The Most Widely Used Images Are
NGINX, Redis, and Postgres

The most common technologies running in Docker are:

  1. NGINX: Docker is often used to deploy and run HTTP servers. NGINX has been a perennial leader on this list since we began tracking image use in 2015.
  2. Redis: This popular key-value store has also been a regular feature atop the list of container images. Redis is often used as an in-memory database, message queue, or cache.
  3. Postgres: The open source relational database has been steadily increasing in popularity. It has climbed in rank every year since it appeared in the 10th position on this list in 2015.
  4. Fluentd: The use of this open source "unified logging layer" in Docker infrastructure has skyrocketed, jumping from approximately 12 percent market share in our last report to more than 20 percent.
  5. Elasticsearch: The distributed datastore and full-text search engine remains one of the most widely deployed applications in modern container environments.
  6. MongoDB: The widely used document store is the go-to technology for a general-purpose NoSQL database.
  7. MySQL: The most popular open source database in the world continues to find wide use in Docker infrastructure.
  8. etcd: The distributed key-value store is used to provide consistent configuration across a Docker cluster.
  9. RabbitMQ: The open source message broker finds plenty of use in microservice architectures—and, the data shows, in Docker environments.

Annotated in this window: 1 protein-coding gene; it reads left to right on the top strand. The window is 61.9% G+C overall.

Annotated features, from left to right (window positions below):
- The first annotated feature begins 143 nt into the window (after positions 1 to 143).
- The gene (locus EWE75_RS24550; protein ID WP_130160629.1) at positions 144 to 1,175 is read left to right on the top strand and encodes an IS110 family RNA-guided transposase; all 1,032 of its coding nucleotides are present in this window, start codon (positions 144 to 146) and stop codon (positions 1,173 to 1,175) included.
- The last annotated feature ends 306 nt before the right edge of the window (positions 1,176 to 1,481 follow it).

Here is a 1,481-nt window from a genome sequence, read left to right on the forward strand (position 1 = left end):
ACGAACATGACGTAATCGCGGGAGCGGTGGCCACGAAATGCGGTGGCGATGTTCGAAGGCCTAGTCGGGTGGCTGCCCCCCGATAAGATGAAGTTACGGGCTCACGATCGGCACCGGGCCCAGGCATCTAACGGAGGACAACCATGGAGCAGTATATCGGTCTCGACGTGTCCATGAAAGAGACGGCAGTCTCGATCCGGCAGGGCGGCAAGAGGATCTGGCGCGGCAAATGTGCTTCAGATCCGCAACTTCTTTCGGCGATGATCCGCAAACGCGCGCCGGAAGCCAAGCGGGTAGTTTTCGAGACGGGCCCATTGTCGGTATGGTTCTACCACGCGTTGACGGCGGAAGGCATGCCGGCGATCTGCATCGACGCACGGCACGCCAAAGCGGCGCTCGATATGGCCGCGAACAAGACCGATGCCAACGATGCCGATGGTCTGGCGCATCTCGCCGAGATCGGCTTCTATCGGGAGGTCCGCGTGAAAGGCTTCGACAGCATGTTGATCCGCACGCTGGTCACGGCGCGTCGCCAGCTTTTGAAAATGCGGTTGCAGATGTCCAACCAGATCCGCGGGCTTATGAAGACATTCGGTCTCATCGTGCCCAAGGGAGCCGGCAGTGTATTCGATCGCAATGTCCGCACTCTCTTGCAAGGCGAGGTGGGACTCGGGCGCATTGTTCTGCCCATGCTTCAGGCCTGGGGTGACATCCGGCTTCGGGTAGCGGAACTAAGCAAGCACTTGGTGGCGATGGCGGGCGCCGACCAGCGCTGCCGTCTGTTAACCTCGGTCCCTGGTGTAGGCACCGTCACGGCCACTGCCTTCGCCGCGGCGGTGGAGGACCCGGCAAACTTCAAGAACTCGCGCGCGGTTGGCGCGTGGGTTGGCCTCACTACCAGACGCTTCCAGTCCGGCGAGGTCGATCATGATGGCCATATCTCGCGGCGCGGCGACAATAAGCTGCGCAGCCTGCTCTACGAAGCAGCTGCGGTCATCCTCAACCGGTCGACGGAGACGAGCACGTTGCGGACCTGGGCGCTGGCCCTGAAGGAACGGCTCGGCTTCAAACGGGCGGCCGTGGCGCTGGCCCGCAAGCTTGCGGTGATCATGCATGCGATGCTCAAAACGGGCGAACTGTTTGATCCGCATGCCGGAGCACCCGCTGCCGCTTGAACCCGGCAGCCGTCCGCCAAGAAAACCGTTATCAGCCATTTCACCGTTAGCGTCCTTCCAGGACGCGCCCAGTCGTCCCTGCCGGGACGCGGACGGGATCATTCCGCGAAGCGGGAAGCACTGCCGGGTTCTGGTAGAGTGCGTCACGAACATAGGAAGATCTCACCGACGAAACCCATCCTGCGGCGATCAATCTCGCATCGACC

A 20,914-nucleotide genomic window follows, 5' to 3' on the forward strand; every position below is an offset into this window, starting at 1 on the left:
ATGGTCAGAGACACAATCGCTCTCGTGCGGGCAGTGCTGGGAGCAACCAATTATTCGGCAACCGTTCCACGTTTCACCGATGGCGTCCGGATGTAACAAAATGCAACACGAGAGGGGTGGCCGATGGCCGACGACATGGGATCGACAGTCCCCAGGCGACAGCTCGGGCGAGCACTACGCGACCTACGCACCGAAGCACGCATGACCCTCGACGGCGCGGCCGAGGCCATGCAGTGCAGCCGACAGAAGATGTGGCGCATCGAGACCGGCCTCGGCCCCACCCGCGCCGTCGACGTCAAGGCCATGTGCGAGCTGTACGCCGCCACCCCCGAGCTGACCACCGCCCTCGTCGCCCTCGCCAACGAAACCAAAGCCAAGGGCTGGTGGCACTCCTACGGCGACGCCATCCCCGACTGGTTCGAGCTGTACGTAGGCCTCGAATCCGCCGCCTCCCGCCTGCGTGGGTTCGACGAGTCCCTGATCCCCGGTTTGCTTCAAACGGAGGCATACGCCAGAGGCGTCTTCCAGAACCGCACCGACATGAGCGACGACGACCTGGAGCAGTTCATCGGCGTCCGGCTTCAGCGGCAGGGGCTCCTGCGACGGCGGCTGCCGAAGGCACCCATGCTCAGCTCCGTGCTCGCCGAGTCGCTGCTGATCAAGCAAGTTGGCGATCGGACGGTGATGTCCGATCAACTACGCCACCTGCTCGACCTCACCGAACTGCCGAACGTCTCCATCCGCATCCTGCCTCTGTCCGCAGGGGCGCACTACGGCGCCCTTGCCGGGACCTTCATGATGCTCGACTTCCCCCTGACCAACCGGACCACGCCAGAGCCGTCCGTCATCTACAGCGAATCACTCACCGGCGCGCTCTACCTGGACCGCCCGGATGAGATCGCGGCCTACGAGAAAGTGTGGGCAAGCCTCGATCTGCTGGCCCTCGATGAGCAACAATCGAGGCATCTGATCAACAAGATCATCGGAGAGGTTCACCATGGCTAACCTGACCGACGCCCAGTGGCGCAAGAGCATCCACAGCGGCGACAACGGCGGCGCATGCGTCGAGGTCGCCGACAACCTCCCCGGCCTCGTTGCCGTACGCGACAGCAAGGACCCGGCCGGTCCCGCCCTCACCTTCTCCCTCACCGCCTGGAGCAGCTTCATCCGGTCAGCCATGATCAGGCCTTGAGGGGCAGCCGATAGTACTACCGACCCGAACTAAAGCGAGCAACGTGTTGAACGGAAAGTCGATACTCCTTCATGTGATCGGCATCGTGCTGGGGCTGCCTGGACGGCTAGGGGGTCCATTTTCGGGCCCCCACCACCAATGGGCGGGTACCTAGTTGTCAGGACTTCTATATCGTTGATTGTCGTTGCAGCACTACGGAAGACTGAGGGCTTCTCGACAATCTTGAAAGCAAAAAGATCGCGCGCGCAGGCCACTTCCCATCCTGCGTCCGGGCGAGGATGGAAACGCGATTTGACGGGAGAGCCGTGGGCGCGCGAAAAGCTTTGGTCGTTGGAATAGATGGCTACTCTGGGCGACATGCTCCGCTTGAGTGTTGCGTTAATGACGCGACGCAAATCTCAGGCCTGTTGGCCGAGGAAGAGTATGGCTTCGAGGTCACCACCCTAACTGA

10. HAProxy: The open source proxy is a popular choice for TCP and HTTP load balancing.



The Median Docker Organization
Runs Eight Containers per Host

The median company that adopts Docker runs eight containers simultaneously on each host, a figure that has climbed steadily over the years. This fact indicates that Docker is often used as a lightweight way to share compute resources, not just as a standardized, versioned runtime environment. Bolstering this observation, 25% of companies run 18 or more containers simultaneously on each host.

Part of the increase in container density over time may be due to the rise of orchestration technologies, which correlate with a greater number of containers per host. The typical organization that uses a container orchestrator runs 11.5 containers per host, as compared to about 6.5 containers per host in unorchestrated environments. One factor that likely contributes to the difference: orchestrators can place workload containers on any node that has sufficient resources, leading to more efficient use of host resources and increased container density.




Orchestrated Containers
Churn 12x Faster

At companies that adopt Docker, containers have an average lifespan of about two days, which means that containers churn tens of times faster than hosts, where lifetimes can often be measured in months.

The rapid adoption of orchestrators (see fact 4) appears to be driving containers toward even shorter lifetimes, as the automated starting and stopping of containers leads to a higher churn rate. In organizations running an orchestrator, the typical lifetime of a container is about 12 hours. At organizations without orchestration, the average container lives for six days.

Containers' short lifetimes and increased density have significant implications for infrastructure monitoring. They represent an order-of-magnitude increase in the number of components that must be managed and monitored, and the rapid churn of containers makes it all but impossible to track and monitor containers manually. We thus expect Docker to continue to drive the sea change in monitoring practices that the cloud began several years ago: from pets to cattle, from manual to automatic deployment and configuration, and from static to dynamic infrastructure platforms.